Center for Healthful Behavior Change Research
NYU Langone’s Center for Healthful Behavior Change develops, evaluates, and disseminates innovative behavioral interventions in clinical and community settings to help reduce chronic disease and improve health. Our research is supported by grants from the National Institutes of Health and other public and private funders. We make our proprietary datasets available for research collaborations through our data repository.
With our collaborators, we work on research at all stages:
- developing specific aims for behavioral intervention proposals
- developing cultural tailoring strategies in the design of behavioral interventions
- developing theoretical models and targets for behavioral interventions
- training research teams in behavioral counseling techniques, such as motivational interviewing
- developing protocols to ensure treatment fidelity in behavioral intervention research
- developing methods to integrate technology into behavioral interventions
- measuring and evaluating adherence to prescribed treatment regimens
At the Center for Healthful Behavior Change, we have three research units built around our areas of expertise.
Behavioral Intervention, Development, and Implementation Unit
The Behavioral Intervention, Development, and Implementation Unit provides core infrastructure for programs that focus on modifying behavior to improve health. We develop and evaluate tailored behavioral research models in clinical trials, based on a multidisciplinary foundation of theory and research, and implement and evaluate interventions. We work with other researchers, offering advice on how to recruit and retain participants for clinical trials, develop and implement an intervention, and maintain fidelity to treatment. We also offer education and training programs in behavioral intervention research.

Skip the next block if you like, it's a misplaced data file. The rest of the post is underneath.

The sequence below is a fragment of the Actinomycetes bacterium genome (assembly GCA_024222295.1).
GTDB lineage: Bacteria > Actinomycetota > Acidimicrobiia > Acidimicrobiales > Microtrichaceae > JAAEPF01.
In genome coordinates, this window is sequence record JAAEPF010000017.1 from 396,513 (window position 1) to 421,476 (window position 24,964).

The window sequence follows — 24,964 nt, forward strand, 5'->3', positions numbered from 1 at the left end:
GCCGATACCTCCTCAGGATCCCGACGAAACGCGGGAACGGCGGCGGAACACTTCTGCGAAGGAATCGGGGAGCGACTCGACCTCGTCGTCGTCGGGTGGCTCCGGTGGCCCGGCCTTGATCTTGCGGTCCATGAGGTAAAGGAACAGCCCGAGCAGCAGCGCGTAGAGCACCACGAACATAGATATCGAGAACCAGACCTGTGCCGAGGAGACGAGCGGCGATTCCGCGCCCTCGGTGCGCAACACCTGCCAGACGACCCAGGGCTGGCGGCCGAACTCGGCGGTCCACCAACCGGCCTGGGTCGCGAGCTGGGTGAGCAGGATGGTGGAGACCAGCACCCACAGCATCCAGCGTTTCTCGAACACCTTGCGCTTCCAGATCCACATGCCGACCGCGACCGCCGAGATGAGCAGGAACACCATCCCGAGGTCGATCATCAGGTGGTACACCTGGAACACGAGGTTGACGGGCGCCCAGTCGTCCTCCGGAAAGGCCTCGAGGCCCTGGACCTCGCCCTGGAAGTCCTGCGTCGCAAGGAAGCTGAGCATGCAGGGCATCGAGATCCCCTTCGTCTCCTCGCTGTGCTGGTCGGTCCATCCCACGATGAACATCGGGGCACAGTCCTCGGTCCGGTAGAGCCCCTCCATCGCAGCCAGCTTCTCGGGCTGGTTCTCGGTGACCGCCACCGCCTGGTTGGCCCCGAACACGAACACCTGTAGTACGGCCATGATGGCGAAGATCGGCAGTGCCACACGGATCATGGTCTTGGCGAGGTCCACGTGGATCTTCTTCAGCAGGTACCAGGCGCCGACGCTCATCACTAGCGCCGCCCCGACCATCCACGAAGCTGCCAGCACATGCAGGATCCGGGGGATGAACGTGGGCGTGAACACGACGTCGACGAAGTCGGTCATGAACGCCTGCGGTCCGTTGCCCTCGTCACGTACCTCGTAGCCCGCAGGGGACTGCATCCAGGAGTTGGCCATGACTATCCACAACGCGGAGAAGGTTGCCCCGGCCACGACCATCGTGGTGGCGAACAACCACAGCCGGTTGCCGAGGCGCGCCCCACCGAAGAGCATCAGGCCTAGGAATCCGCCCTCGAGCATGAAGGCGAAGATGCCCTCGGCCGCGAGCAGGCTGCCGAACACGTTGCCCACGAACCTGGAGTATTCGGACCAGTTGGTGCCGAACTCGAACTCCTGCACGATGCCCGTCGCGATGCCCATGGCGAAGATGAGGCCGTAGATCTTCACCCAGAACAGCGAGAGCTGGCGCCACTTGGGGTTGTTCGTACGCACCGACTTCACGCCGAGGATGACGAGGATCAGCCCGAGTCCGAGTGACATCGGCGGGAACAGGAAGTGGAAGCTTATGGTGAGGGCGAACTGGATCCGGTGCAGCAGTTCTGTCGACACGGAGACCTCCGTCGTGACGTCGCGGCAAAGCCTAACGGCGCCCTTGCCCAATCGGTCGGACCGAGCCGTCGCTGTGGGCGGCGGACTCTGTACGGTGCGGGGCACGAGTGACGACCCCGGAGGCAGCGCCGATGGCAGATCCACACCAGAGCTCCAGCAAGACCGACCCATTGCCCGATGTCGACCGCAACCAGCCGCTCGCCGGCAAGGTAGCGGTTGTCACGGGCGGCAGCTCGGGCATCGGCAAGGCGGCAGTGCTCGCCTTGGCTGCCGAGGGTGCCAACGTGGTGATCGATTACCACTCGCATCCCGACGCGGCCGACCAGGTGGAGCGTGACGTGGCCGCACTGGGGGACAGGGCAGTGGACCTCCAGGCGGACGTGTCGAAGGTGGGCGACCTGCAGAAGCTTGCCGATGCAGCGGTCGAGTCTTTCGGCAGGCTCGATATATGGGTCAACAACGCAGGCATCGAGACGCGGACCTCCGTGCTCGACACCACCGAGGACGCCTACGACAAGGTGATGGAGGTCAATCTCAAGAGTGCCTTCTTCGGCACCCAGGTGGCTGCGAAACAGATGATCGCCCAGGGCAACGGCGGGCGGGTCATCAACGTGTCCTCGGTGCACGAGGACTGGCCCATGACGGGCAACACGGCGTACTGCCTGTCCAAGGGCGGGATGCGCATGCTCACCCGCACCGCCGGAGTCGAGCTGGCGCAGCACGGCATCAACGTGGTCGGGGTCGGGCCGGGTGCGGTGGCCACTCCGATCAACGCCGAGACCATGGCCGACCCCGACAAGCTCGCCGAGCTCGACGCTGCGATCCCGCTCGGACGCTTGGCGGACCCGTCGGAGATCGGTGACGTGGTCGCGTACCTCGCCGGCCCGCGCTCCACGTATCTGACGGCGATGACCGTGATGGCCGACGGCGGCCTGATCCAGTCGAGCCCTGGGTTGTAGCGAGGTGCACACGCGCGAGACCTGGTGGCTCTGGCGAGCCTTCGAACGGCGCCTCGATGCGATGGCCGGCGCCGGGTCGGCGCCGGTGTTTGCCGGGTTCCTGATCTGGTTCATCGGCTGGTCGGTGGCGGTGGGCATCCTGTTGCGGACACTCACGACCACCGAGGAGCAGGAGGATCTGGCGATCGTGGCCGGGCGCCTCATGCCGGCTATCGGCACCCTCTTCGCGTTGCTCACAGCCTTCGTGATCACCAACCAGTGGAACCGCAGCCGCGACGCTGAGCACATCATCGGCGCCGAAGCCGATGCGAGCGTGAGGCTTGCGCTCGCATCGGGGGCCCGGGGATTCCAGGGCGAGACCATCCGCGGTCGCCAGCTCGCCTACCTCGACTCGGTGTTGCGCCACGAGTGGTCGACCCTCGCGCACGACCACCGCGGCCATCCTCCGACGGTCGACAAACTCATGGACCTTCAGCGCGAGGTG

Patient Navigation Unit
The Patient Navigation Unit works with the Beatrice W. Welters Breast Health Outreach and Navigation Program, part of Perlmutter Cancer Center, to help people in medically underserved areas of New York City access screening for breast cancer, regardless of their income or insurance status.
This work builds on the Men’s Health Initiative, in which the Center for Healthful Behavior Change partnered with more than 200 barbershops and churches in New York City to help African Americans at risk for high blood pressure and colorectal cancer get proper screening and healthcare. Through the program, we provided free blood pressure screening and counseling and colorectal cancer prevention education to thousands of men and women. We also identified and enrolled hundreds of at-risk men over age 50 in a trial of a patient navigation strategy. In a six-month period, rates of colorectal cancer screening improved among men who worked with patient navigators, and among all men participating, there was a six-point average reduction in blood pressure.
The Psychosocial Unit provides support and develops methodological best practices to integrate psychosocial factors into the design, analysis, and dissemination of population health research. Our goal is to advance original research that leads to effective psychosocial approaches to population health interventions. We are currently developing a battery of core measures to assess and identify psychosocial factors associated with health outcomes. Our education and training programs include training in psychosocial health research methods, theory, and intervention delivery strategies.
For all inquiries, please contact Lloyd Gyamfi, research project manager for research and training initiatives, at email@example.com or 646-501-2678.